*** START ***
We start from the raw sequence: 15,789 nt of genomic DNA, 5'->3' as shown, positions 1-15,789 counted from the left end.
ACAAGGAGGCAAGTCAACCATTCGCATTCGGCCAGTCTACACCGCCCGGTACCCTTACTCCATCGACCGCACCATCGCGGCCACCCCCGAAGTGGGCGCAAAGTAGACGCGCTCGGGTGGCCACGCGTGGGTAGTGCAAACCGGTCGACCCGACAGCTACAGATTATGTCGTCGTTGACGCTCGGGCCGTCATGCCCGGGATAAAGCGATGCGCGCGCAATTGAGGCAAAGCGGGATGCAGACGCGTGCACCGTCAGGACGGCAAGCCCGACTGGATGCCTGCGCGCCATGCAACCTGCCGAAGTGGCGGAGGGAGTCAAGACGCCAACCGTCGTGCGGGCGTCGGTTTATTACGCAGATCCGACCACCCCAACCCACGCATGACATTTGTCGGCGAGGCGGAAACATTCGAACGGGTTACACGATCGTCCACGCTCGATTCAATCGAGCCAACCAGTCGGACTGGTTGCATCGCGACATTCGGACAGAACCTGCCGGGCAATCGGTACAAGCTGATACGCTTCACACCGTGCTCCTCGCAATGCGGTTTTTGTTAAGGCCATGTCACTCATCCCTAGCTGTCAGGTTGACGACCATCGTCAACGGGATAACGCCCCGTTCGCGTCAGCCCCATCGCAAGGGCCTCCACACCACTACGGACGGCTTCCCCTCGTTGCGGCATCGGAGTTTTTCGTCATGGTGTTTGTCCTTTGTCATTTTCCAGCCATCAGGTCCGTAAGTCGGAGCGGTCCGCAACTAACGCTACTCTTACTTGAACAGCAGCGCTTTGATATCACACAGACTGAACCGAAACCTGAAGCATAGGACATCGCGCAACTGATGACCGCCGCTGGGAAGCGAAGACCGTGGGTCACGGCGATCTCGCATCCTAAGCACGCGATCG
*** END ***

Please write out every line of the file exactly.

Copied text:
We start from the raw sequence: 15,789 nt of genomic DNA, 5'->3' as shown, positions 1-15,789 counted from the left end.
ACAAGGAGGCAAGTCAACCATTCGCATTCGGCCAGTCTACACCGCCCGGTACCCTTACTCCATCGACCGCACCATCGCGGCCACCCCCGAAGTGGGCGCAAAGTAGACGCGCTCGGGTGGCCACGCGTGGGTAGTGCAAACCGGTCGACCCGACAGCTACAGATTATGTCGTCGTTGACGCTCGGGCCGTCATGCCCGGGATAAAGCGATGCGCGCGCAATTGAGGCAAAGCGGGATGCAGACGCGTGCACCGTCAGGACGGCAAGCCCGACTGGATGCCTGCGCGCCATGCAACCTGCCGAAGTGGCGGAGGGAGTCAAGACGCCAACCGTCGTGCGGGCGTCGGTTTATTACGCAGATCCGACCACCCCAACCCACGCATGACATTTGTCGGCGAGGCGGAAACATTCGAACGGGTTACACGATCGTCCACGCTCGATTCAATCGAGCCAACCAGTCGGACTGGTTGCATCGCGACATTCGGACAGAACCTGCCGGGCAATCGGTACAAGCTGATACGCTTCACACCGTGCTCCTCGCAATGCGGTTTTTGTTAAGGCCATGTCACTCATCCCTAGCTGTCAGGTTGACGACCATCGTCAACGGGATAACGCCCCGTTCGCGTCAGCCCCATCGCAAGGGCCTCCACACCACTACGGACGGCTTCCCCTCGTTGCGGCATCGGAGTTTTTCGTCATGGTGTTTGTCCTTTGTCATTTTCCAGCCATCAGGTCCGTAAGTCGGAGCGGTCCGCAACTAACGCTACTCTTACTTGAACAGCAGCGCTTTGATATCACACAGACTGAACCGAAACCTGAAGCATAGGACATCGCGCAACTGATGACCGCCGCTGGGAAGCGAAGACCGTGGGTCACGGCGATCTCGCATCCTAAGCACGCGATCG